More on the City of Glendale Arena RFP

Today I saw this article in the Phoenix Business Journal about the RFP to run the Glendale Arena. It is fairly accurate article and seems to have a bunch of inner-web folks quoting the 5 Million in loses per year as evidence to move the Coyotes. In an effort to understand the business a little better I began digging into the supplementary material for the RFP located here. The 5 Million in loses is located right here.

These are my thoughts/comments/questions:

  • The financial statements do not include hockey events so they do not include the major expense of 15 Million/per year that the city paid the NHL to manage the Arena 3 out ofglendale events the last 4 years nor does it include the revenue paid back to the city via a ticket tax that is usually implemented to “pay back” the city for the expense of the arena. I use quotes because this strategies rarely pay the municipalities back for the entire costs. (this isn’t an Arizona/Glendale issue….this is issue across all the US subsidies arenas/stadiums).
  • I went through the Non-Hockey Events sheets for the last few fiscal years to see that when you compare 2010 to 2012 the number events dropped from 52 to 22 and non-hockey attendance dropped from 359K in 2010 to 148K in 2012. That is a pretty dramatic drop and that isn’t related to the Coyotes. Keep in mind the NHL was running the Arena they would receive little to no benefit for booking more dates events for the Arena hence the drop off. Well when you have a drop off in attendance you probably have less opportunity to make money. That assumes that you don’t lose money per event. Interesting to call out there are a lot of reoccurring events and in 2010, 2011 & 2012 the PBR & AIA Basketball show up every year which probably means they have a long term agreement with the arena.

I dug into the financials a bit to get a sense of where money is being made, what kind of costs exist and how many events they would need to break even. I rather crudely broke each line item into fixed and variable to get some sense of a model going. Of course there are some blended Fixed vs. Variable line items and you can get some economies of scale for variable costs (i.e. bulk pricing) so by no means should this be considered a flawless model. Additionally, revenue & expenses can increase and decrease based on the type of event being hosted. In a perfect world you could segment the business a bit and create separate financial statements per event type and class. This is not that much complicated but requires the data to build the models.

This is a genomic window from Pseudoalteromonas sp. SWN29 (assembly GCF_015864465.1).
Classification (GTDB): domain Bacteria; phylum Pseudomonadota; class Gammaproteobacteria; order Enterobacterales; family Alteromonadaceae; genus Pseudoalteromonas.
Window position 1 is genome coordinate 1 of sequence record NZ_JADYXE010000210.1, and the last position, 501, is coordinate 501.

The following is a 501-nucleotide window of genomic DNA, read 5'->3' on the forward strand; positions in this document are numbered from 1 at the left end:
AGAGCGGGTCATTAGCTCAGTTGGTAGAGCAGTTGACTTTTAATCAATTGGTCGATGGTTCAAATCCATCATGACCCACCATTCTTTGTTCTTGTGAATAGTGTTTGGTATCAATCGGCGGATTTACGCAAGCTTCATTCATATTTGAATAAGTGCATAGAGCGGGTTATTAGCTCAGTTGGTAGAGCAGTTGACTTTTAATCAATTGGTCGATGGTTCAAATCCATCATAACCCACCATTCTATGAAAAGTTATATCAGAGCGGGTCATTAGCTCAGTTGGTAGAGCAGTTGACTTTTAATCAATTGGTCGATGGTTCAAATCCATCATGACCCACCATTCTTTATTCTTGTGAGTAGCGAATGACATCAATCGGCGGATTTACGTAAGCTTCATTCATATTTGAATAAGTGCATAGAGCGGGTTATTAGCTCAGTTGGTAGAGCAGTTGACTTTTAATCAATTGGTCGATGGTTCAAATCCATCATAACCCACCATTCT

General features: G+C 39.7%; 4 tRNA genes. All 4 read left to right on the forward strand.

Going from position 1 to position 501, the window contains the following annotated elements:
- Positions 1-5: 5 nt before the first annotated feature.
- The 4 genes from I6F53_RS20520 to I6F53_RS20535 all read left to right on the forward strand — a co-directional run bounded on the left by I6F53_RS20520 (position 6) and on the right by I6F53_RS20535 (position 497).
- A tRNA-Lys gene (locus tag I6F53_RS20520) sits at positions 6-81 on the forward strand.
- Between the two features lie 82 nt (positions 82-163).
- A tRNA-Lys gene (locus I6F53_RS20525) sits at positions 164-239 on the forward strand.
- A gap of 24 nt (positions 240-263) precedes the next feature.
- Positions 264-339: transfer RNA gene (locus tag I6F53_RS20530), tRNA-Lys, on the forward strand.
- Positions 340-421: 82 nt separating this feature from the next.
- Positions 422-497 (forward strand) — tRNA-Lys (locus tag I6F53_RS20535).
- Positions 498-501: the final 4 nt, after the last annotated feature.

So I punch the numbers and build the model only to find that based on the limited info shared by the city and my rather crude model, there is no way the arena can be profitable. I built out the scenarios for 50, 100 & 150 events and even if you were to book 150 events, they would still lose 4.6 Million….hmmm that is very close to the Glendale City Council put aside for next years budget.

Remember, this is non-Hockey events. The city of Glendale also paid the NHL $15Million to manage the arena 3 out of the last 4 years which isn’t even reflected in the Financial Statements. Based on that info, it appears the City of Glendale is paying 20 Million a year to run the arena. This doesn’t even take into account any debt service that must be paid back for the arena.

Feel free to comment but just let it be known this is a crude analysis limited to the information provided in the RFP and supplementary documents. That said, I am pretty certain I am pretty close. I imagine any arena manager will need to get anywhere between 4 to 6 Million a year from the city.

…and if you need any proof I have way too much time on my hands. (The truth is I am an accountant by education but haven’t worked in Finance or Accounting roles in almost 8 or 9 years…I love this #$%@!!!)

glendale finance statements

RFP for Glendale’s Arena

Another bit of news that came out yesterday was the Arena RFP went out yesterday. I didn’t want to post it until I read through the entire RFP.

Here are some interesting things in it: jobing

  • RFP submissions are due 5/24/13
  • A requirement is that the Manager must have experience running an arena with an NBA or NHL Team Recommend term of the lease agreement is 5 years with two additional 5 year renewals –